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Calling All Profiteers!

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A commenter in my previous post attempted to make the case that socialistic economic policies didn’t work very well, and thus their societies failed. I have no argument with that point on its face, but I do with his implication that our current economic system is working, even if the Dow is at record levels. Our economy is actually teetering, about to fall on it’s niggardly nether region, no matter what the spin provided by the American Enterprise Institute and their kind suggests.

What is one to think when a disgruntled 3Com shareholder in Iowa threatens to bomb investment firms if they didn’t act to raise the share price? Is he upset that he’s not making as much as AT&T Inc. Chief Executive Officer Ed Whitacre, who will retire on a mere $158.5 million of AT&T shareholder assets?

Join the club, bitch! It’s been happening to those of us who draw paychecks since 1980!

Campaign for America’s Future blogger Rick Perlstein uses the 50 state news page from the April 25, 2007 USA Today to demonstrate what greed is doing to our nation. South Carolina Gov. Sanford is promoting an upper-class income tax cut over a 1% reduction in grocery taxes. Let them eat asphalt!

Oh, wait! There isn’t enough to go around, or else Tennessee Department of Transportation officials wouldn’t be squeezing the amount of paving material used in road projects in order to squeeze out a few more tax savings. Who cares if America’s streets are almost past the point of repair? Let those who use them pay for them, say the wealthy.

That goes for water, also. Perlstein points out that bankrupt Los Osnos, CA (over $40 million in debt, or $5,000 for each of the 8000 water subscribers) will raise water prices 20% higher as of May 19, while The Johnson’s Shut-Ins State Park outside of St. Louis, MO will wash away the profits expected from the coming summer tourist season. The dam which once created a reservoir for the area failed and requires the park remain closed to effect repairs. Prosperity washed away through maintenance budget cuts made in order to save the Havemores a couple more dinero.

But who with wealth would go there anyway? It would fall to the working class to go camping and fishing there, but it isn’t such a sure thing that hourly workers can take vacations anymore. With the princely sum of $12.28 an hour earned by “some” of the University of Vermont’s employees, the rest are just going to have to make do as best they can with earned wages less than that considered a livable wage in UVM’s home town of Burlington, VT.

It’s enough to make a poor man think about revolt, which the good law-and-order conservatives of Pennsylvania are aiding with their opposition to a bill aimed at requiring an annual $10 gun registration to pay for a gun sale database for the benefit of the Pennsylvania State police. That $10 just might cost a law-abiding gun owner his right to blow away those he perceives as seeking economic redress at his expense!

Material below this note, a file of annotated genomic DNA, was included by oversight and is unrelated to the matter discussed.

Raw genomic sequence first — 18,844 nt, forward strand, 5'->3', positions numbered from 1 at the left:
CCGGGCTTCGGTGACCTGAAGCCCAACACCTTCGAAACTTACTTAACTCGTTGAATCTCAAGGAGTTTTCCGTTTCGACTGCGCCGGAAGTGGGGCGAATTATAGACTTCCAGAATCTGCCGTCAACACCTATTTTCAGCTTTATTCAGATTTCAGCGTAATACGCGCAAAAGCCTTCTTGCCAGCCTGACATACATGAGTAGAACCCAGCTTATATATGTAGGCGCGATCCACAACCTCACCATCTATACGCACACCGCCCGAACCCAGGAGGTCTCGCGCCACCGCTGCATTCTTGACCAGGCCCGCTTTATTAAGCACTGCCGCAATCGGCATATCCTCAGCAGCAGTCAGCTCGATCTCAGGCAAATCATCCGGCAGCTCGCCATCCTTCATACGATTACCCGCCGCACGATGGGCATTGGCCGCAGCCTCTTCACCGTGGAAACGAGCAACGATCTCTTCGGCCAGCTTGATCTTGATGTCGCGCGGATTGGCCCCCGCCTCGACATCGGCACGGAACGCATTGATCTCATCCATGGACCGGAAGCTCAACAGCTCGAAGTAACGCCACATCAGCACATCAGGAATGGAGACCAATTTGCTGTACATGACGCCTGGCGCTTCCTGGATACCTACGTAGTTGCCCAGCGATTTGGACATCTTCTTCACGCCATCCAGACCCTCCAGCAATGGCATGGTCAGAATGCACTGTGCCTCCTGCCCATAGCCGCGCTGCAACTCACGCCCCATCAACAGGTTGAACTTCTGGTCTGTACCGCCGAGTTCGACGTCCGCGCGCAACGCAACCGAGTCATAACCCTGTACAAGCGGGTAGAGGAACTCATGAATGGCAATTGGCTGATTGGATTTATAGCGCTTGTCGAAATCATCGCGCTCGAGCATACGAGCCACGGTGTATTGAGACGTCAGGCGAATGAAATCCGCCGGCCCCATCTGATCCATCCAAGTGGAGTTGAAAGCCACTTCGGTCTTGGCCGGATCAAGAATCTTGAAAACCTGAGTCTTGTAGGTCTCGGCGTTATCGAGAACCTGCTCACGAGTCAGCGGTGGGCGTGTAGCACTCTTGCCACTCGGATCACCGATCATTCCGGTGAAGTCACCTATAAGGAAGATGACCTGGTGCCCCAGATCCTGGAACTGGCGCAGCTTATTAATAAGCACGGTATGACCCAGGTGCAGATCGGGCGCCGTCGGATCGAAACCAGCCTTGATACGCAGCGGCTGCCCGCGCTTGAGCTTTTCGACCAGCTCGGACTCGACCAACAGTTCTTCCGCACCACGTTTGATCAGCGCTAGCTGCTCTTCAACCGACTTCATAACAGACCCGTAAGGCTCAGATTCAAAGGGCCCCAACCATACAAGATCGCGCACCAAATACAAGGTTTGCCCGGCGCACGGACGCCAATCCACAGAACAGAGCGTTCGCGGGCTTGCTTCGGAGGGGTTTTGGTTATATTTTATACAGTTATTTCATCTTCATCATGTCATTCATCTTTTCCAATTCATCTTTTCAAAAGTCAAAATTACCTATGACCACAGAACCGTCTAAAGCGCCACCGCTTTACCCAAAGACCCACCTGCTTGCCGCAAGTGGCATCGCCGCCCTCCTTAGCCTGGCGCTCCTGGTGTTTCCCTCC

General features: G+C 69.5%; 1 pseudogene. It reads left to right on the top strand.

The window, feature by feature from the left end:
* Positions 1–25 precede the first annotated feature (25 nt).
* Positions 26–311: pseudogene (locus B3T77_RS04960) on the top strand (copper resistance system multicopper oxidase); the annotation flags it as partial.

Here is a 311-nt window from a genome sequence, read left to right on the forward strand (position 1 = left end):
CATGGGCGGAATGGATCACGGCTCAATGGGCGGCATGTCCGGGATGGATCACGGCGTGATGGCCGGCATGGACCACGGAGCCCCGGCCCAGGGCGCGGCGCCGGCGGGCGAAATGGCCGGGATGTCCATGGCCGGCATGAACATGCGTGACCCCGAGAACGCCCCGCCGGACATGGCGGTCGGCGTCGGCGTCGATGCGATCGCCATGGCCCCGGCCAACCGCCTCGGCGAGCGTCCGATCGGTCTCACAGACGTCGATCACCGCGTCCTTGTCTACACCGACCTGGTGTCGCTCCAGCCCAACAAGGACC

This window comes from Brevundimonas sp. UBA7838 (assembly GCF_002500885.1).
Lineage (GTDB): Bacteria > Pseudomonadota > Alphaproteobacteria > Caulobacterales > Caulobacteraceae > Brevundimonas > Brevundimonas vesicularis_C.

Speaking of armaments, George W. Bush can’t impose his will on the rest of the world without them. And yet, as Dean Baker points out over at AlterNet, the Gummint of the Yoo-knighted States can’t impose its will on the world much longer, because Bush now leads a nation deeply in debt through borrowing $800 billion a year to hide the fact that we’re broke.

We aren’t going to be able to spend our way out of this problem, because the domestic economic activity has slowed to a crawl. The economists are actually using the entire word “recession” to define the dilemma. The weakness in the housing markets will spread, causing increased unemployment among those whose pay is so exorbitant that the Havemores suffer apoplexy. They should just cut back on all that food they eat and make it easier to tighten the ol’ belt!

What the Havemores aren’t hip to is that we have been for a while now. The situation is getting to be so blatant that Oregon Gov. Ted Kulongoski is attempting to eat on the largess provided by the same amount that the state’s average food stamp recipient spends weekly on groceries – exactly $21. Kulongoski angrily rebutted charges that this was just a publicity stunt. “I don’t care what they call it, if this is what it takes to get the word out. This is an issue every citizen in this state should be aware of.”

American citizens aren’t the only ones affected by this loss of purchasing power. The families of our “guest” workers are also feeling the pinch, and economists say that this reduction in “remittances” bodes ill for efforts to curtail illegal immigration. Gray Newman, chief Latin America economist for Morgan Stanley, claimed that funds from American jobs helped cushion downturns in the Mexican economy, one of which is now underway. As Mexico’s economy slows due to oil revenues decreasing, Mexican unemployment is on the rise, a condition which is seen as propelling more to seek their fortunes north of our southern border.